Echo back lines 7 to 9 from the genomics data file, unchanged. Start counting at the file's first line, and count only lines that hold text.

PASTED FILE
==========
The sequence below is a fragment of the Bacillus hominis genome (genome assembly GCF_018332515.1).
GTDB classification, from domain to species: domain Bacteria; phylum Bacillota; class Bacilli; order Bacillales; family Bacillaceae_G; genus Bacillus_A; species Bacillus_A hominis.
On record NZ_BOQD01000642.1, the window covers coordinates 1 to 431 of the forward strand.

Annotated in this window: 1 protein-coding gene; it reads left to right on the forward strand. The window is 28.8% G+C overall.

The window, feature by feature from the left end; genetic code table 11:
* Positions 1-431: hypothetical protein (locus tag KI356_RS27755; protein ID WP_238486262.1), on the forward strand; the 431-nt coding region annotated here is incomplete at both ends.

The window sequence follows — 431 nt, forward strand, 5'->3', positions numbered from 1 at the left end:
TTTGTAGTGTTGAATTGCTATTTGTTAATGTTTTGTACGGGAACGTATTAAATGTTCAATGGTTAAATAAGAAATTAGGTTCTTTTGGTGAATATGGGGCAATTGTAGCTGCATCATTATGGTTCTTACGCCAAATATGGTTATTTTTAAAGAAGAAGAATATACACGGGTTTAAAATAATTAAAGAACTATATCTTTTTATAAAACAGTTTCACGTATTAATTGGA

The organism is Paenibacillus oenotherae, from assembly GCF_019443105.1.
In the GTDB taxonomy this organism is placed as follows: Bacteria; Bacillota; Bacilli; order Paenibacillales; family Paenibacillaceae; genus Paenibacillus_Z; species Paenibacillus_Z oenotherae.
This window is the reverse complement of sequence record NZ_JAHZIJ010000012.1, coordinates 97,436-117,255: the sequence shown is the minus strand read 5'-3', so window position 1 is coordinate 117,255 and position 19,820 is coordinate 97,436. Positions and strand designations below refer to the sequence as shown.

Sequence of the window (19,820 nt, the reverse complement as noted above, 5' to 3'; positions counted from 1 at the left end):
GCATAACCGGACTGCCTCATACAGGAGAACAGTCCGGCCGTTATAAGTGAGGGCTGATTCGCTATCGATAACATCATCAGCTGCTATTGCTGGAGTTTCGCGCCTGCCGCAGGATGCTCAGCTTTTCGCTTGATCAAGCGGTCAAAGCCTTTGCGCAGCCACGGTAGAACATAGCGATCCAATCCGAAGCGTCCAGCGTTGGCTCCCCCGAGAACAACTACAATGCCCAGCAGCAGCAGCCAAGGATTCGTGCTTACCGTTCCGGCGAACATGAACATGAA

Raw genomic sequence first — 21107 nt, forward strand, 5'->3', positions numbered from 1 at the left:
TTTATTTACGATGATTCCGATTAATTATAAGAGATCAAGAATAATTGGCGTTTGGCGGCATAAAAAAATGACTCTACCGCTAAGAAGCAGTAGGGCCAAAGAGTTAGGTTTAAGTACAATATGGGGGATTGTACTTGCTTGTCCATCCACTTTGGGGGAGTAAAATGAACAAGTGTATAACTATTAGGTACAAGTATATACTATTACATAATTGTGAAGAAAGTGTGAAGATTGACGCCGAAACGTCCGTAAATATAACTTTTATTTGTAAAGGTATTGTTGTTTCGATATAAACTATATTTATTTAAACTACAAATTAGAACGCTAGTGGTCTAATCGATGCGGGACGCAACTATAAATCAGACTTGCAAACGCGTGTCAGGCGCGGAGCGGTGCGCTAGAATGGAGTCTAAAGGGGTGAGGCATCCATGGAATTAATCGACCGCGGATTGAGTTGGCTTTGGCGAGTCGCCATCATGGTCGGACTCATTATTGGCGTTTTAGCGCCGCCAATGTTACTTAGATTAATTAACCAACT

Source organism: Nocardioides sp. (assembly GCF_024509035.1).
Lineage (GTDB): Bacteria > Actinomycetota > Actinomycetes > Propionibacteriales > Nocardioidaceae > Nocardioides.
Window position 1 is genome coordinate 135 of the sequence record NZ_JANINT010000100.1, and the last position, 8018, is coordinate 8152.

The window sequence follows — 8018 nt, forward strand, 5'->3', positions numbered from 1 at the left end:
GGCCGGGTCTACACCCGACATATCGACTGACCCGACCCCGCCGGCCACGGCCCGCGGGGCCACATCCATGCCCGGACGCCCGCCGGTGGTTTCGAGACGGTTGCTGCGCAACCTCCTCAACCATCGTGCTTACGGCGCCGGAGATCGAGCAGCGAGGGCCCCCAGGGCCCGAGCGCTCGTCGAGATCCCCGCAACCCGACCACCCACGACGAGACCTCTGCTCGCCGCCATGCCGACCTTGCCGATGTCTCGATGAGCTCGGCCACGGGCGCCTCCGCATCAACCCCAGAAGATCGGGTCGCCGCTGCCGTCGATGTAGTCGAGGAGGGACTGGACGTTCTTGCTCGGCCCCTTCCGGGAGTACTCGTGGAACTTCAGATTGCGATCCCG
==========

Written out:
The window sequence follows — 431 nt, forward strand, 5'->3', positions numbered from 1 at the left end:
TTTGTAGTGTTGAATTGCTATTTGTTAATGTTTTGTACGGGAACGTATTAAATGTTCAATGGTTAAATAAGAAATTAGGTTCTTTTGGTGAATATGGGGCAATTGTAGCTGCATCATTATGGTTCTTACGCCAAATATGGTTATTTTTAAAGAAGAAGAATATACACGGGTTTAAAATAATTAAAGAACTATATCTTTTTATAAAACAGTTTCACGTATTAATTGGA

The organism is Paenibacillus oenotherae, from assembly GCF_019443105.1.